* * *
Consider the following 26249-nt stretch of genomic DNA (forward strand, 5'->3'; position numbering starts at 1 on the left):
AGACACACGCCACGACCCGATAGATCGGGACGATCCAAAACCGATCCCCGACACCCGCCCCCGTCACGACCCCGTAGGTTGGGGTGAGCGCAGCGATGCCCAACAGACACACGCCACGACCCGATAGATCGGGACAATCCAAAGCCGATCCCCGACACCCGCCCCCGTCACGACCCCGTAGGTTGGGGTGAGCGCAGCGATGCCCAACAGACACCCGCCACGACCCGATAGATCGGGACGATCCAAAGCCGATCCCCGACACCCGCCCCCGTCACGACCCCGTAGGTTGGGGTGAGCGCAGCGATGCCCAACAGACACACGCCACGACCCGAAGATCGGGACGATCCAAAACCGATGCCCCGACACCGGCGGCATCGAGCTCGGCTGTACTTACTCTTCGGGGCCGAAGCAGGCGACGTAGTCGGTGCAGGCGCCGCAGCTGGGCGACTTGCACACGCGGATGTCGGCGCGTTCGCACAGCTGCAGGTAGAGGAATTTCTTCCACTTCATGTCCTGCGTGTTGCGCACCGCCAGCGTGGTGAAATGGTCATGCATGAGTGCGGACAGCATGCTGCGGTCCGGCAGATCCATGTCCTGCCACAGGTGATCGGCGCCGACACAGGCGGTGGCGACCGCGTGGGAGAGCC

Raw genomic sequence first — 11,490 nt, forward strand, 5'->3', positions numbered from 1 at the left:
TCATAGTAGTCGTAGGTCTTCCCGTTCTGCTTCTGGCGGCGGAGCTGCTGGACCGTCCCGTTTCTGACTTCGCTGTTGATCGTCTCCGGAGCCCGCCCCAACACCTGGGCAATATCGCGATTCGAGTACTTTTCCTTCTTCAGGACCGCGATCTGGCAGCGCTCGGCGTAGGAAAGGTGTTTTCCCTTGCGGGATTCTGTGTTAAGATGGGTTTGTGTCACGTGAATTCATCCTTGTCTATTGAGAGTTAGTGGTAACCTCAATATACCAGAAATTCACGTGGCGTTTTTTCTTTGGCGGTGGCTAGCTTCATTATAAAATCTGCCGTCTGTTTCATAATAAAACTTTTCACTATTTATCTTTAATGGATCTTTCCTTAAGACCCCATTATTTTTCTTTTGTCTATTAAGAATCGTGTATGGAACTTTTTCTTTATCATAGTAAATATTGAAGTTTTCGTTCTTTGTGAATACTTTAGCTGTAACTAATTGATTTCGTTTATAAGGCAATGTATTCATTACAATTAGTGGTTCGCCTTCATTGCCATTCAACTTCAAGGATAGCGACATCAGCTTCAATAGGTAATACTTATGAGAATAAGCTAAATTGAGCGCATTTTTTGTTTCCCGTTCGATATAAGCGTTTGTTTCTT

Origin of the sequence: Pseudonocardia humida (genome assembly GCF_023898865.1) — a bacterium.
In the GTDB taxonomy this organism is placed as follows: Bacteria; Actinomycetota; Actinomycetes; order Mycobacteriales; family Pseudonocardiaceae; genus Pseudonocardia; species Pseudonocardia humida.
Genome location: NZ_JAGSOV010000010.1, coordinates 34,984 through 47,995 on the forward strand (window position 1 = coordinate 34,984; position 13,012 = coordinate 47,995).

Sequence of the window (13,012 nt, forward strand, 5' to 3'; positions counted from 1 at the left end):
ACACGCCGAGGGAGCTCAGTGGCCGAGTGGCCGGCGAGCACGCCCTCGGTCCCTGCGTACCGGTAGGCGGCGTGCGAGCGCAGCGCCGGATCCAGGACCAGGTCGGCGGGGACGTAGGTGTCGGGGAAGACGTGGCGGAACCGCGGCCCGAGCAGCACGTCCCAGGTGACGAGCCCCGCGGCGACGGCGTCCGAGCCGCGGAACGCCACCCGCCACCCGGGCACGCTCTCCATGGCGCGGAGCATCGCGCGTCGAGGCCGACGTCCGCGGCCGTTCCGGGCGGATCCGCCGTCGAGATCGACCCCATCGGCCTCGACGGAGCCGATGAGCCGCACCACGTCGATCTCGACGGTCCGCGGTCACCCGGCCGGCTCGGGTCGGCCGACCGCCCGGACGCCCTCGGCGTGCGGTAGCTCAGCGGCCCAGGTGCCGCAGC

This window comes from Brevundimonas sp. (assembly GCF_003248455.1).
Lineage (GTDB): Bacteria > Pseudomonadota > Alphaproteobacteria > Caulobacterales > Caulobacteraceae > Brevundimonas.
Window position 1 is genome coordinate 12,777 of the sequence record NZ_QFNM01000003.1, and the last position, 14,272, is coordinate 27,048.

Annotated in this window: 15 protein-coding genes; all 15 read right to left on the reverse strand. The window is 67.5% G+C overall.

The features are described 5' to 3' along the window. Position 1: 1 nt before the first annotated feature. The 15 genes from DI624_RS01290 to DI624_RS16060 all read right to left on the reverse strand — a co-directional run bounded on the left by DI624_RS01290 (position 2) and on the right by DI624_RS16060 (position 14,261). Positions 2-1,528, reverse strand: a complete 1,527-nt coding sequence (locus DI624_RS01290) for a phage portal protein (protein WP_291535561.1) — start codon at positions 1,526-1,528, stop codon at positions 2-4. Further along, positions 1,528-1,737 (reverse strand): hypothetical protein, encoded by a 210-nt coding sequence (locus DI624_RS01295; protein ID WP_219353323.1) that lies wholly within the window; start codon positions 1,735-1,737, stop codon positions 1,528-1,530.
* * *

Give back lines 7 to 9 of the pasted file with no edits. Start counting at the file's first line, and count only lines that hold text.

Genome location: NZ_JAGSOV010000010.1, coordinates 34,984 through 47,995 on the forward strand (window position 1 = coordinate 34,984; position 13,012 = coordinate 47,995).

Sequence of the window (13,012 nt, forward strand, 5' to 3'; positions counted from 1 at the left end):
ACACGCCGAGGGAGCTCAGTGGCCGAGTGGCCGGCGAGCACGCCCTCGGTCCCTGCGTACCGGTAGGCGGCGTGCGAGCGCAGCGCCGGATCCAGGACCAGGTCGGCGGGGACGTAGGTGTCGGGGAAGACGTGGCGGAACCGCGGCCCGAGCAGCACGTCCCAGGTGACGAGCCCCGCGGCGACGGCGTCCGAGCCGCGGAACGCCACCCGCCACCCGGGCACGCTCTCCATGGCGCGGAGCATCGCGCGTCGAGGCCGACGTCCGCGGCCGTTCCGGGCGGATCCGCCGTCGAGATCGACCCCATCGGCCTCGACGGAGCCGATGAGCCGCACCACGTCGATCTCGACGGTCCGCGGTCACCCGGCCGGCTCGGGTCGGCCGACCGCCCGGACGCCCTCGGCGTGCGGTAGCTCAGCGGCCCAGGTGCCGCAGC